Aston Martin is pinning its hopes of a profitability turnaround on the success of its new DBX SUV after starting 2020 with a profit warning.
The Gaydon-based high-premium car manufacturer reported this morning (January 7) that it expects adjusted earnings to shrink to between £130m and £140m in its 2019 results – down from City forecasts of around £196m and around half of its 2018 levels – after “lower sales, higher selling costs and lower margins” dented its fortunes in December.
Reports by Reuters said that chief executive Andy Palmer had conceded that the brand had been forced to discount more heavily than planned and pay higher volume bonuses to its franchised car retailers in a bid to sell cars in Europe following a slump in demand.
News of the failing profitability at Aston Martin triggered another dip in its value 15 months after the OEM was floated on the stock exchange at £19 per share and just three months after its decision to raise £120m in senior secured bonds in a move which will see it paying 12% interest has been described a the time as an “all-or-nothing rescue attempt” by the Financial Times.
Aston Martin's share prices have now slipped to 462p, dragging the company’s value down to just over £1bn from just above £4bn in 2018.
Quoted by The Guardian newspaper, Palmer said: “From a trading perspective, 2019 has been a very disappointing year.
“Whilst retails have grown by 12%, our best result since 2007, our underlying performance will fail to deliver the profits we planned, despite a reduction in dealer stock levels.”
Palmer said that Aston Martin would now take a series of actions to manage the business through the difficult period.
This will include a cost saving programme alongside a focus on returning dealer stock levels to those more normally associated with a luxury company, he said.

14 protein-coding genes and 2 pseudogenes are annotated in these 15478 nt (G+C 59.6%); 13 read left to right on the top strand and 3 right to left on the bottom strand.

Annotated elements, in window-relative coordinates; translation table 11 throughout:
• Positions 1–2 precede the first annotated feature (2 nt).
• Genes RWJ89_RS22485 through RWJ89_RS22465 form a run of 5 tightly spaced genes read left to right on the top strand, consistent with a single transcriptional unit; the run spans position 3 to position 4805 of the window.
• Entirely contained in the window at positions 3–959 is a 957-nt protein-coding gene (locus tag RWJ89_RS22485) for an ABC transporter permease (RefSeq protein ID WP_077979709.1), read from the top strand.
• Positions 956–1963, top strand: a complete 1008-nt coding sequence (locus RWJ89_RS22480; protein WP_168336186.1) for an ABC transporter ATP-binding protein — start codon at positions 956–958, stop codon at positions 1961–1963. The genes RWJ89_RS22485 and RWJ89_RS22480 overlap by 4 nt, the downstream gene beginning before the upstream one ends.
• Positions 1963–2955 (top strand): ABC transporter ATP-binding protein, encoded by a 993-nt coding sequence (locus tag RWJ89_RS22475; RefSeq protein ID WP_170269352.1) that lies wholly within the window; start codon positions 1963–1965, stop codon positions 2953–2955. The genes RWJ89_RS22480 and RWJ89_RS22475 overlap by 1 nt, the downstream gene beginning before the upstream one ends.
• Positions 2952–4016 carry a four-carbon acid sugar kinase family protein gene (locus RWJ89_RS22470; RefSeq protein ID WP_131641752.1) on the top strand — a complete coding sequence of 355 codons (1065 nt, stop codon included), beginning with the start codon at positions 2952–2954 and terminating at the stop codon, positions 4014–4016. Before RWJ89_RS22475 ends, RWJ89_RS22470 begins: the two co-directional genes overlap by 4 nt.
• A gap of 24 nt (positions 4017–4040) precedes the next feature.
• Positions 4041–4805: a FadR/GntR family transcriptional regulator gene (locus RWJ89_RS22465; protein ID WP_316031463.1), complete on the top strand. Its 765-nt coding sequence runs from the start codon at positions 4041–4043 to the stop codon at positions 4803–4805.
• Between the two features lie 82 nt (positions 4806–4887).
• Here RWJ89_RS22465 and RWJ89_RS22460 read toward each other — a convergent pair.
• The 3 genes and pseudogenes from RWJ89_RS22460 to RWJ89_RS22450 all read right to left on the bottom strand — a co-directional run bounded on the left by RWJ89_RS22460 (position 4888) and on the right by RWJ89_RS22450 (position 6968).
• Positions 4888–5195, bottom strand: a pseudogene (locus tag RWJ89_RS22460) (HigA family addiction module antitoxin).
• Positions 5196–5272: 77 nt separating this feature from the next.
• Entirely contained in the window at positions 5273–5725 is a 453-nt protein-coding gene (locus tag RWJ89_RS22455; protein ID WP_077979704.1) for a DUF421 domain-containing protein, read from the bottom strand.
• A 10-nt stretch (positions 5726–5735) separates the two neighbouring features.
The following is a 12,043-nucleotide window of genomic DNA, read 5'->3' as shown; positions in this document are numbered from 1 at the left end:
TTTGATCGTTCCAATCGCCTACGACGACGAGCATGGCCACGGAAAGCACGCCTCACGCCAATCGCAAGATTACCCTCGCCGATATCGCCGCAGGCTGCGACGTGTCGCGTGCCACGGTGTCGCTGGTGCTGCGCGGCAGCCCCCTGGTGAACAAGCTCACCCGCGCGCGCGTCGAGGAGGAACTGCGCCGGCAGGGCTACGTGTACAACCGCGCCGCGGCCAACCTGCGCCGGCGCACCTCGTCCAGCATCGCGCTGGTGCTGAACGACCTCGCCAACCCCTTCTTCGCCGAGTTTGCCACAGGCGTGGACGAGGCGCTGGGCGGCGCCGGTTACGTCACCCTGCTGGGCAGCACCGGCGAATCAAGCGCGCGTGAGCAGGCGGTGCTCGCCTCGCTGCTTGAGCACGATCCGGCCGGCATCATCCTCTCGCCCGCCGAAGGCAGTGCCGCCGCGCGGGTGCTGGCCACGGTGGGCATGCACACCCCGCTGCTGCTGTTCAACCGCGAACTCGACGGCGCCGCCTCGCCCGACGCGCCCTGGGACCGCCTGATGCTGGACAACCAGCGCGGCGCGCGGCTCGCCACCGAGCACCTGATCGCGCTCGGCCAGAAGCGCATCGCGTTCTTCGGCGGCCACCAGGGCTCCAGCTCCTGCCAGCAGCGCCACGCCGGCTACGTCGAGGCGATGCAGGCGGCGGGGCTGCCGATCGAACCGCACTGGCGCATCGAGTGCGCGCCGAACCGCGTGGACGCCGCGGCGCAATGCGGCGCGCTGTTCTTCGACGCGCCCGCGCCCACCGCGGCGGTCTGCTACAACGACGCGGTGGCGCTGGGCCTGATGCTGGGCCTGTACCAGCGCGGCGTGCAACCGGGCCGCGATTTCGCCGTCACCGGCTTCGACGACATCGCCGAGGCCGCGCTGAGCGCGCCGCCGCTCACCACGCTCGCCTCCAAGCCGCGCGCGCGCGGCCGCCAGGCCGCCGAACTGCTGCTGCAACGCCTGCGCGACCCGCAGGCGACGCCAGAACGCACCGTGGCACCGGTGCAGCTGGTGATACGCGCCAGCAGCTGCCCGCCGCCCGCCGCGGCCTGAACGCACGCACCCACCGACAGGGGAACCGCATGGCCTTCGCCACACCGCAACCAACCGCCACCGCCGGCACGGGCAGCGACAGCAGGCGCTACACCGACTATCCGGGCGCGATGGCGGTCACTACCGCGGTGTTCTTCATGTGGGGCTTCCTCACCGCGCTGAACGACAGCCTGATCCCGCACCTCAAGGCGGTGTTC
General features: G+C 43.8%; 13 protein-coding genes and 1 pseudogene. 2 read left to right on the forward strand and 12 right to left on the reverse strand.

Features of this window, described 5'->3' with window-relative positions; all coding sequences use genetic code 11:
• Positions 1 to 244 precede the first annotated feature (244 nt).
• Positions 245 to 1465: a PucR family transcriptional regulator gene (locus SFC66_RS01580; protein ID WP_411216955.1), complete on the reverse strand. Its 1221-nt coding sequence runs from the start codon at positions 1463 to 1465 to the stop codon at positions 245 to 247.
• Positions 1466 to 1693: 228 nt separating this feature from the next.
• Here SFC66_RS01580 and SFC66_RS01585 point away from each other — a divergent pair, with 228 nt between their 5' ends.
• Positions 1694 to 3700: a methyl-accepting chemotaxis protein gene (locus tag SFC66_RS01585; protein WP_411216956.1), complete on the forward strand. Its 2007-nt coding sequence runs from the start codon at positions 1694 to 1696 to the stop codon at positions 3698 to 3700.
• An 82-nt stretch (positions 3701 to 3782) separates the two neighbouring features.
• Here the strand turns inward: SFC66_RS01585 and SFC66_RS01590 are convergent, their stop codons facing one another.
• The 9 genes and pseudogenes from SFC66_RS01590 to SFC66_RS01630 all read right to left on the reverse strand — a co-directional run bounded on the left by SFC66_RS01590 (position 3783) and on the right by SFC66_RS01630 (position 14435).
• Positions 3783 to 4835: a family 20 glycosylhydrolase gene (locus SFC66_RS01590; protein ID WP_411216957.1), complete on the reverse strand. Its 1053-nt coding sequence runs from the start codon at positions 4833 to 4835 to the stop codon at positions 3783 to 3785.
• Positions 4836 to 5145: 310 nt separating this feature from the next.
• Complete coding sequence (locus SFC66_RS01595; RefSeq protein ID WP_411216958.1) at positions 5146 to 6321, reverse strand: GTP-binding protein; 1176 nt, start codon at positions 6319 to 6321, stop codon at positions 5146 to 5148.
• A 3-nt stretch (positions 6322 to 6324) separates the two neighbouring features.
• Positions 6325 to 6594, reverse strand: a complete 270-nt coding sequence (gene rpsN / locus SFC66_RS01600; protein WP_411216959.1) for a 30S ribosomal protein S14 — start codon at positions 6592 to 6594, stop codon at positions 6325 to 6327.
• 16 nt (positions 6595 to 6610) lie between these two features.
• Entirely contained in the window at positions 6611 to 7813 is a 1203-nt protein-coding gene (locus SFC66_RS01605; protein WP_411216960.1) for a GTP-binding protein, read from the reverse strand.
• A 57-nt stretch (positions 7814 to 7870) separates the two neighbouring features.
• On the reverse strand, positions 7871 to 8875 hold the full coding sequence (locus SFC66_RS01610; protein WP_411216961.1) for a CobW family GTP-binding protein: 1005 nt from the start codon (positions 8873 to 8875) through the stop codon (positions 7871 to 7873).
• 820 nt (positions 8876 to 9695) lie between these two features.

Neil Hulme, natural resources editor at the Financial Times, took to Twitter to deliver his verdict on the brand’s fortunes this morning (January 7). He said: “If it was a horse... they would shoot it.”
All hopes now lie with the success of the DBX, Aston Martin’s debut SUV.
Production begun late lat year of the £158,000 model.
Speaking to AM in November Cambria Automobiles chief executive Mark Lavery said that he expected the DBX to double sales volumes for the iconic sports car brand’s UK franchised dealers.
He said: “There is no need to keep your fingers crossed for DBX sales. It will do for the brand what the Urus has done for Lamborghini.
“The Urus doubled Lamborghini sales globally and the DBX will double our sales for Aston Martin. I have no doubt.”
Meanwhile, although Professor David Bailey did not discount Aston Martin's survival and future prosperity in a guest opinion written for AM after the brand announced £13m losses in the third quarter of last year, he suggested that its future may ultimately lie a very different guise.
He said: "I can see Aston being acquired by Daimler in the way that BMW has acquired Roll-Royce and VW now owns Bentley, Lamborghini and Porsche."